You may ask yourself, for some reason, “should I practice scales?”. Yes. Yes, you should.
There, that was easy to answer, wasn’t it? One reason you may find yourself asking that question is that it isn’t too hard to find click-baity YouTube videos or blog posts shrilly claiming that whatever you do, you should avoid scales (they are wrong – you should practice them). People will sometimes echo that misconception in online forums.
The people making these claims might be simply wrong or they may be deliberately misleading. Either way, please just smile, nod, and carry on practicing scales.
Technique, which includes scales, is the foundation of your ability to operate your instrument fluently. Strong technique gives you the freedom to play what your creative mind imagines. Too much technical skill is never a problem. You don’t have to use all of it all of the time. You only need as much technique in any situation as is required. However, there is an important difference between not being able to play something because of weak technique (or lack of knowledge) and making a deliberate, artistic choice to play in a more simple way. One is an excuse, the other is a creative choice.
Much of the music you play will be based on scales. Chords and arpeggios come from scales, and scales are like extended chords. Scales and chords are linked inextricably and practicing both will help you achieve fluency. Also, the simple muscle movements and patterns in scales help develop and maintain your strength and dexterity. Yes, you should practice scales.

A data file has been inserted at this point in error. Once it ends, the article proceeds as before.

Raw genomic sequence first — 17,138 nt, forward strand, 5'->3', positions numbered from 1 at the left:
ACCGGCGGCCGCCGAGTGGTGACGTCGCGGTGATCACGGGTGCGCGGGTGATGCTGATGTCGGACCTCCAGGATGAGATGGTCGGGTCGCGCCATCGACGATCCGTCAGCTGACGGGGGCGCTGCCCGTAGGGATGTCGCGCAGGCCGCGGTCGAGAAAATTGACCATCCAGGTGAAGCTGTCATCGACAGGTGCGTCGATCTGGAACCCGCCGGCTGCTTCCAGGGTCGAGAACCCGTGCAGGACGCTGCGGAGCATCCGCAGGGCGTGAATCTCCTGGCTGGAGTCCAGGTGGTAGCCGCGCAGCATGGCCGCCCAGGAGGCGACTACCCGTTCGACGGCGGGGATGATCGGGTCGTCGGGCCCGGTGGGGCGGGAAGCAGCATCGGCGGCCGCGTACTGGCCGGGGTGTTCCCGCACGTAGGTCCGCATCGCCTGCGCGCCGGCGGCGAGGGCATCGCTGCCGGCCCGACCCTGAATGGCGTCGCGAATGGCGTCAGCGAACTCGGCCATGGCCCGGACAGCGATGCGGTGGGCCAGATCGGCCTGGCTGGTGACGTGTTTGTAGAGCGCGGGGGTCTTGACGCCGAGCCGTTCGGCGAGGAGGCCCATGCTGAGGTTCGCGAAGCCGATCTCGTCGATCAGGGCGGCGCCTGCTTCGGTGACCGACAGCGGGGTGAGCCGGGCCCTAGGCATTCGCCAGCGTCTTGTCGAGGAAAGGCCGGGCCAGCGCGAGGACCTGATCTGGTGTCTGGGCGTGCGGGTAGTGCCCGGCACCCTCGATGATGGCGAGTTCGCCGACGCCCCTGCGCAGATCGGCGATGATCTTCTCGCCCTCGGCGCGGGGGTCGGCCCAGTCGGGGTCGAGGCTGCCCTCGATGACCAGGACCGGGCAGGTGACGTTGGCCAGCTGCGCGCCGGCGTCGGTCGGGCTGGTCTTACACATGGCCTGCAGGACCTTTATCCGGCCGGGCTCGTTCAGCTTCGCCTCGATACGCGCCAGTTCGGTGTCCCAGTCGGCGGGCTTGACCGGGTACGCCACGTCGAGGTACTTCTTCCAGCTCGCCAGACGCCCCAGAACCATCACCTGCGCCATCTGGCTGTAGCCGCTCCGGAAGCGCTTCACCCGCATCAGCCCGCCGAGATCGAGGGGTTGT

One reason for people taking an anti-scales stance in jazz is as a reaction against a prominent approach to jazz education, typified by the famous Jamey Aebersold books, which teaches chord-scale relationships as a way into improvising for new and less-experienced players. The difficulty with such an approach is that, without guidance from a good teacher, it is easily misunderstood. Misused, it can lead to students playing in a halting, distinctly “unjazz”-sounding way. Skipping clumsily from scale-to-scale is not the way and usually sounds disappointing.
Another reason for the scale-hate may be that it is relatively common in the jazz world to misunderstand the difference between performance and pedagogy (teaching and learning). We do exercises as part of learning and developing skills that may not sound like the finished-product on “the bandstand”. But students’ exercises aren’t all meant to sound like a performance because they are for training. Imagine someone telling sprinters not to practice starts because “that’s not how you race, man. You need to run the whole thing”. Telling people not to practice scales is just as silly.
You ask: “should I practice scales?”. Yes. Yes, you should practice scales.